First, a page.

The song flow from "On The Run" and "Time" was absolutely amazing, especially when the clock chimes come in at the beginning of "Time", the chimes were extremely precise and pristine). When I listened to John Coltrane's "Love Supreme" album, I felt I was in the room, his sax was cutting right into me. Absolutely amazing!

 

On The Move...

 

So came the real test, how would these earphones fair when on the move?

 

When on the street hanging with the kids, I found the earphones sufficient enough to drown out their screaming.

I wouldn't say they are 100% sound isolated, there are moments within songs where outside noise will interfere, although I didn't find it terribly off putting. I found on some occasion adjust the rubber hook and moving the earphone a little bit ensure most external noise was eliminated.

 

The real test of any headphone / earphone is the dreaded commute on the London Underground and the constant rabble of rush hour traffic.

On my journey into London, which took over an hour, i didn't encounter any external interference, I was totally immersed in my music and didn't even notice the ticket inspector asking to see my ticket.

 

Upon walking along the London streets, again the constant buzz of traffic and busting crowds didn't cause any interference.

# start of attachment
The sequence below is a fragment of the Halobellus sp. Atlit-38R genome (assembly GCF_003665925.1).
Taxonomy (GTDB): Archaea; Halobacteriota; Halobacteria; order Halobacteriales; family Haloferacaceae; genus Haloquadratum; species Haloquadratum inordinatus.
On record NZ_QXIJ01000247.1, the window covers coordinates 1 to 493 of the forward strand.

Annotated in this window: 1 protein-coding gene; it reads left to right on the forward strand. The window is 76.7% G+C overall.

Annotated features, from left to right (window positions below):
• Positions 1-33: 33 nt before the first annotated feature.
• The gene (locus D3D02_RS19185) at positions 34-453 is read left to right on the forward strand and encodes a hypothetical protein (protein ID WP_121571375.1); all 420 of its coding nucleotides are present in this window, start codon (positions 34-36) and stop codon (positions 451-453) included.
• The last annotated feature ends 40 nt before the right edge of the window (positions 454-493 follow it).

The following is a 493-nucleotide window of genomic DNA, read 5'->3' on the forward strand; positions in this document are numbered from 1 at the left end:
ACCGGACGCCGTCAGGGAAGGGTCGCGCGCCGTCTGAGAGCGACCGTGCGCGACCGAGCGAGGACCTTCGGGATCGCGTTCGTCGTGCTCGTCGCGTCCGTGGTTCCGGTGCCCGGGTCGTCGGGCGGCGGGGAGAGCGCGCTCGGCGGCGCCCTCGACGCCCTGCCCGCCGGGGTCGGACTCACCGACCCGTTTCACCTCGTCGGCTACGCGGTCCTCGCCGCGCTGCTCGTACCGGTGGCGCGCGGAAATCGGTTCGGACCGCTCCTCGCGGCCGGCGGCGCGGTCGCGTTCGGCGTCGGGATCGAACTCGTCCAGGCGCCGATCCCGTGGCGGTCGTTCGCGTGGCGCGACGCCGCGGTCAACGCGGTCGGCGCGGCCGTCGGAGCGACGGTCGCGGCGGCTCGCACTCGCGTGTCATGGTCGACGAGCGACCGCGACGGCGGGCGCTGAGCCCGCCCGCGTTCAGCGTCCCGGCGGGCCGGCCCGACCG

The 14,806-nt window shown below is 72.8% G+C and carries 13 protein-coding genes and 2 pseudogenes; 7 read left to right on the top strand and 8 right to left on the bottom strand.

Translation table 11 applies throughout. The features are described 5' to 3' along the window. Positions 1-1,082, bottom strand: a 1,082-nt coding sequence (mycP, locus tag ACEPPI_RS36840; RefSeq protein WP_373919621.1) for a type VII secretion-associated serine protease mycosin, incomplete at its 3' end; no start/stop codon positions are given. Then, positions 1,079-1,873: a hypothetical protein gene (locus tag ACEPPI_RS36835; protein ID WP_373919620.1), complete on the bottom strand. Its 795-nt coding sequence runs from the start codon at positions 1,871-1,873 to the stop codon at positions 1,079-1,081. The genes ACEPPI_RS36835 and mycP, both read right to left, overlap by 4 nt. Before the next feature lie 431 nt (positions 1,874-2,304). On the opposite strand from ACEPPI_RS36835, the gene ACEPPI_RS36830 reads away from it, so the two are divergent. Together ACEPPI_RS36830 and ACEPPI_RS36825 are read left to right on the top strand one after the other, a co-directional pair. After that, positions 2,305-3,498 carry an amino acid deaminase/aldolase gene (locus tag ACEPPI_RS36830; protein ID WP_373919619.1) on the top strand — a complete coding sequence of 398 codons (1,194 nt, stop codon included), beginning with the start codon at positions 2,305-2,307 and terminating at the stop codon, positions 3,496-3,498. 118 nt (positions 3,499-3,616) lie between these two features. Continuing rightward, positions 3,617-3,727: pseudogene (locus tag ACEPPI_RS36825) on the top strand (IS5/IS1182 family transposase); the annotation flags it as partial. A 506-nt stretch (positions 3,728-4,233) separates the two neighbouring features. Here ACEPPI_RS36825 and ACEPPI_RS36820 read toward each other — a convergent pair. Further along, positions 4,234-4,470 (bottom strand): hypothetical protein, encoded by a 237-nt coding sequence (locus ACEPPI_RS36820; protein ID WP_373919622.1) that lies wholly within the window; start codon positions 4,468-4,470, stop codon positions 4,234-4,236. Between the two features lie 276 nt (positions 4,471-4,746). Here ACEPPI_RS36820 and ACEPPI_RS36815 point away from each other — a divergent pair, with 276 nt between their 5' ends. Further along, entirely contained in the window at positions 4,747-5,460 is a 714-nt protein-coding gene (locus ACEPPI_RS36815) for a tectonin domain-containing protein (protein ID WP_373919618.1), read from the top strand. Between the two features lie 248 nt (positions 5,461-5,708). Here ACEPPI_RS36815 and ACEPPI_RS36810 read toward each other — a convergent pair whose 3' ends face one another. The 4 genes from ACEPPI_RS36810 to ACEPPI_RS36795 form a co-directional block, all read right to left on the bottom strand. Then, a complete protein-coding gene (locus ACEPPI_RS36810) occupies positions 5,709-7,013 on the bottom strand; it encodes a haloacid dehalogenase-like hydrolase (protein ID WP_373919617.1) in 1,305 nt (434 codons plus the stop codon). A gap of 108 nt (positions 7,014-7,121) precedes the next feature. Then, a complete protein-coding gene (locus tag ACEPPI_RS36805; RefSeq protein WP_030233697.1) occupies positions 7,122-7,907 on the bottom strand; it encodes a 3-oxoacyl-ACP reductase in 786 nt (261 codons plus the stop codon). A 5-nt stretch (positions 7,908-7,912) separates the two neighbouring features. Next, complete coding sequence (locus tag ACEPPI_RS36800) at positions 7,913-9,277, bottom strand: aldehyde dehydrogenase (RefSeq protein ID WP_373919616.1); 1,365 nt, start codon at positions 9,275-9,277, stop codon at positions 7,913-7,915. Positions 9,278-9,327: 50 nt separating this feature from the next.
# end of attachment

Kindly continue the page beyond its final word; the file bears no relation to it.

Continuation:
There is obviously a downside to this, as I found when I was nearly mowed down by a cyclists - by blocking out the external noise and entranced by the overall listening experience makes you immersed to what is going on around you, therefore there were times when I had to either turn down the volume on my FIIO Amp or taking a break from the music.

 

Conclusion

Mesmerising and quite simply stunning, best earphone I have ever possessed or listened to.

You will have to pay in the region of £150 to acquire these, which some may quibble at.

Making comparisons to the other players in this very competitive market, I would say these earphones fair a lot better.

The ergonomic design and sound truly set these earphones apart from their rivals.

 

I have not heard of KEF before, I know they are renowned for producing high quality speakers.

To my knowledge, this is their first foray into the headphone market and boy have they arrived.

Therefore, I would not hesitate at recommending this like minded music lovers, who wish to maximise their listening experience whilst on the move.

 

Go and try them yourself, you will not be disappointed! 

4 Comments:

An excellent review, thank you. I have been looking for a proper review since they came out and this is the first decent review I have seen.
I like a good review but I also wanted an answer to the average Joe ask of "Will this make my iTunes downloaded AAC files sound better played on my smartphone?". I couldn't find a review which answered that so I just bought the headphones anyway to try.
I have now found out after a few days that the answer is a resounding YES! There is so much more depth and clarity to the music that I was missing before with my previous ~£30 in-ear buds which I was very happy with. I just wanted to splash our for my birthday :)
Here's hoping my cat doesn't chew through the cord when I forget to put them away. She's a beast!
How are they with glasses?
awesome review! I have the m500 and thinking about getting the m200, how do you like them now that you've been using them more? has your mind changed about sound quality, isolation, and comfort?